The FTC also provides guidance about how to disclose relationships, while adhering to its prior advice that there is not a single form of disclosure that covers all of the Endorsement Guides; the disclosure required will be dictated by the actual circumstances of the endorsement.

Ultimately—regardless of the medium and its limitations—the FTC’s touchstone is transparency. There is a need to completely disclose what is received for any endorsement. If a product is provided for free and something more (such as a payment) is also made, it is not enough only to disclose the receipt of the product. Similarly, if a “sneak peak” of a product is provided and, in addition, payment for a review of the product is received, it is not sufficient only to disclose the “sneak peak.” Early access and payment both need to be disclosed. This full disclosure responsibility resides with the “poster” (blogger, reviewer, etc.), as well as with the company whose product is the subject of the endorsement.

Regarding videos, the FTC advises that a disclosure in the description of a video does not suffice. The disclosure needs to appear in the video itself—preferably at the beginning and repeated periodically throughout—since consumers can easily miss disclosures at the end of a video. Similarly, the FTC states that links to “Disclosures” on websites are not prominent enough to meet the standards outlined in the Endorsement Guides.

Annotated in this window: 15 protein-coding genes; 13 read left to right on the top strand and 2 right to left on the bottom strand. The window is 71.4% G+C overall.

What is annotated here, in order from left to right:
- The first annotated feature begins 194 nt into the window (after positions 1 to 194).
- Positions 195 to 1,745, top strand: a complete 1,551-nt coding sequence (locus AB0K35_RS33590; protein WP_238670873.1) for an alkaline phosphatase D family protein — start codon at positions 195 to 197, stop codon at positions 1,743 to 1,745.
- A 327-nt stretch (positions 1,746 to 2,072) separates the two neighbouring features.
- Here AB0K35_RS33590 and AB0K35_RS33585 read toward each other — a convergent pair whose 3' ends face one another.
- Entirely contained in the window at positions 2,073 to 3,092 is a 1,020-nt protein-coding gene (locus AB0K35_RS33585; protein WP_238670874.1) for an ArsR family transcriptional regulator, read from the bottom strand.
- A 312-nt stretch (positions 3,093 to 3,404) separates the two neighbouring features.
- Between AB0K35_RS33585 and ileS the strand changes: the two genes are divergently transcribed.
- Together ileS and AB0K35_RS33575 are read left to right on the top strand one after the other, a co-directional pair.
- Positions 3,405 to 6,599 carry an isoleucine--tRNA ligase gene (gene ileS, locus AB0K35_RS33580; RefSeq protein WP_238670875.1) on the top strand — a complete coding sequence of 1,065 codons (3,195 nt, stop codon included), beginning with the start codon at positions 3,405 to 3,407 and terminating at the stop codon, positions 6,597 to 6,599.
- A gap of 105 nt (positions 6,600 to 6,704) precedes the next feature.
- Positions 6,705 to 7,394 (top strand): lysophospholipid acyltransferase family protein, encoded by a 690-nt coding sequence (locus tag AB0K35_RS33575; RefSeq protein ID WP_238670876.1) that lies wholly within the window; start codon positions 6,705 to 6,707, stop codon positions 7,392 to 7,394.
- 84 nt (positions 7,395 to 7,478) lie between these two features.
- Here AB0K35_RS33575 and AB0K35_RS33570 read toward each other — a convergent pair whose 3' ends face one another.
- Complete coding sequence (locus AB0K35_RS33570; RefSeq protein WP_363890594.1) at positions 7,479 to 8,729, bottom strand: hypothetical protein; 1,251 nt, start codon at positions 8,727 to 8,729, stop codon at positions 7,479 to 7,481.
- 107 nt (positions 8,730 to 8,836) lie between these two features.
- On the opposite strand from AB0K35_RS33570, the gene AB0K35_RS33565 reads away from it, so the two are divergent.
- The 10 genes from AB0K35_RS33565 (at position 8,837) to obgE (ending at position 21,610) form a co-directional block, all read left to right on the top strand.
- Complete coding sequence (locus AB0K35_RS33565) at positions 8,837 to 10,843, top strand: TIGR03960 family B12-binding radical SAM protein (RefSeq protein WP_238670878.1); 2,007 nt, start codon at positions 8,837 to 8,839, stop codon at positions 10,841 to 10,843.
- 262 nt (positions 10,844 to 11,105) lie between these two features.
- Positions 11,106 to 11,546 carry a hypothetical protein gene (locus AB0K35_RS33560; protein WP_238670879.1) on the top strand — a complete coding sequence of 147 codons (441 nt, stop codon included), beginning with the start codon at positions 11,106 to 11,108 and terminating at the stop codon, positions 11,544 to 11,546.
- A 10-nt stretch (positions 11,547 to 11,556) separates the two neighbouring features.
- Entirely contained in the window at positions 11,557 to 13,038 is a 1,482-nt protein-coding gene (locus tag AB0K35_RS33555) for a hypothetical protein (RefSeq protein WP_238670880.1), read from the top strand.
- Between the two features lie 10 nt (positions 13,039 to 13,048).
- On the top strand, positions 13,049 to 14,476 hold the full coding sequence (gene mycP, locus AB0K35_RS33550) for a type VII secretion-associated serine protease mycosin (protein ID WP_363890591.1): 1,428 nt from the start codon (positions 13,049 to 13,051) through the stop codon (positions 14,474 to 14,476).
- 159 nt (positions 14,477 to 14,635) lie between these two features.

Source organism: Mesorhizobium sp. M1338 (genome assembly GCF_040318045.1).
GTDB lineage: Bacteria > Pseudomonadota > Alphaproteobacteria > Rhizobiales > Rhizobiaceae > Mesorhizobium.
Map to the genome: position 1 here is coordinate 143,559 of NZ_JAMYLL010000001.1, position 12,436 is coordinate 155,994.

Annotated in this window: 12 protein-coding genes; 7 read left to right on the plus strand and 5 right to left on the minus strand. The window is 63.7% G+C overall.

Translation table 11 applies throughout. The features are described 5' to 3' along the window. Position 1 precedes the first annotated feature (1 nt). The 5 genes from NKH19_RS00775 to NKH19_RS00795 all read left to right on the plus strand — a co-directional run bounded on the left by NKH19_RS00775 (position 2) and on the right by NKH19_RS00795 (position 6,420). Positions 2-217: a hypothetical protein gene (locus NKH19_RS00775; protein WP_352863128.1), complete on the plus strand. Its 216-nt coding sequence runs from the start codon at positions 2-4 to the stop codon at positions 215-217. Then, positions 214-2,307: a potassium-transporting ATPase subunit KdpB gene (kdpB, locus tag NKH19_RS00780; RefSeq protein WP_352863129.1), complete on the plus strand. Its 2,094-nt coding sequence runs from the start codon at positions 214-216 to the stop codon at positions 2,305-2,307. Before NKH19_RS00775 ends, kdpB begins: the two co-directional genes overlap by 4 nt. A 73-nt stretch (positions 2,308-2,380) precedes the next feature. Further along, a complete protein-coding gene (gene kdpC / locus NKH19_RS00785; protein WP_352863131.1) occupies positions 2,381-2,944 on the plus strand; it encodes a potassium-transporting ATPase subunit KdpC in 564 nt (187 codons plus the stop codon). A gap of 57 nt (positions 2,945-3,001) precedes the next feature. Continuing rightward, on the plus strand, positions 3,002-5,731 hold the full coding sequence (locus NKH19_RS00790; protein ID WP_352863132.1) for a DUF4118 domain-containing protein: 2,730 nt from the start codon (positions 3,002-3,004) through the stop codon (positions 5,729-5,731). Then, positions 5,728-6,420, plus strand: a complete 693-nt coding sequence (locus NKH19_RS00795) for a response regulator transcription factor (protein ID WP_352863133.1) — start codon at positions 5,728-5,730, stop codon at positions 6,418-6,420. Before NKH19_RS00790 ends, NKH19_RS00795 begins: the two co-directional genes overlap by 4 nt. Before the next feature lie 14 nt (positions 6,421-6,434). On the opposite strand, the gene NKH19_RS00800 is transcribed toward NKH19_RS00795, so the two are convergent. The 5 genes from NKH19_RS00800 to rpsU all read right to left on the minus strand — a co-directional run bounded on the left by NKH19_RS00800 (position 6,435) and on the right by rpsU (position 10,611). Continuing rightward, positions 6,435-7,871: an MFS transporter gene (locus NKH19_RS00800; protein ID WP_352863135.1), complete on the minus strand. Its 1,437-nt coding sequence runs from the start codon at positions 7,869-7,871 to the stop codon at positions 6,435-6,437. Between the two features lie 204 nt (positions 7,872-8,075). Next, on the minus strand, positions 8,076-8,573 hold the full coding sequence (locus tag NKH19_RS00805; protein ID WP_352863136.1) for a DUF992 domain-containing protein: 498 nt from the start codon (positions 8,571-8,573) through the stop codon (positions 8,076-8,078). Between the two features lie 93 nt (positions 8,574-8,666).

With respect to “tweets,” the FTC states that it does not consider the medium’s space limitations a bar to full disclosure. Even with its 140 character limitation, the FTC notes that effective disclosure may be made by beginning a sponsored tweet with “Ad:” or “#ad.” Thus, the use of three characters may suffice for compliance, depending on the accuracy of the disclosure.

Further, the FTC suggests that customers who are incentivized to post reviews about products through discounts or other means (even with incentives that may have only a subjective value) should be instructed to disclose the incentive they received. In all events, if there is a question about whether the incentive offered could affect the review, the best practice is to disclose the incentive.

The FTC’s “What People Are Asking” publication also reiterates that having a formal program that provides a policy for employees and others to assure compliance and identifies what is and is not allowed in terms of product endorsements is a critical element of compliance with the Endorsement Guides for any marketer.

Given this continued focus by the FTC on endorsements conveyed through online advertising, now is a good time for companies to review and update their social media policies and to confirm their compliance with the FTC’s updated guidance.


If you have any questions or would like more information on the issues discussed in this LawFlash, please contact any of the following Morgan Lewis lawyers:

Rachelle A. Dubow
David O. Johanson

San Francisco
Carla B. Oakley

Washington, DC
Kristin H. Altoff  
Karen A. Butcher
Michael F. Clayton
Dana S. Gross
Anita B. Polott
James R. Sims III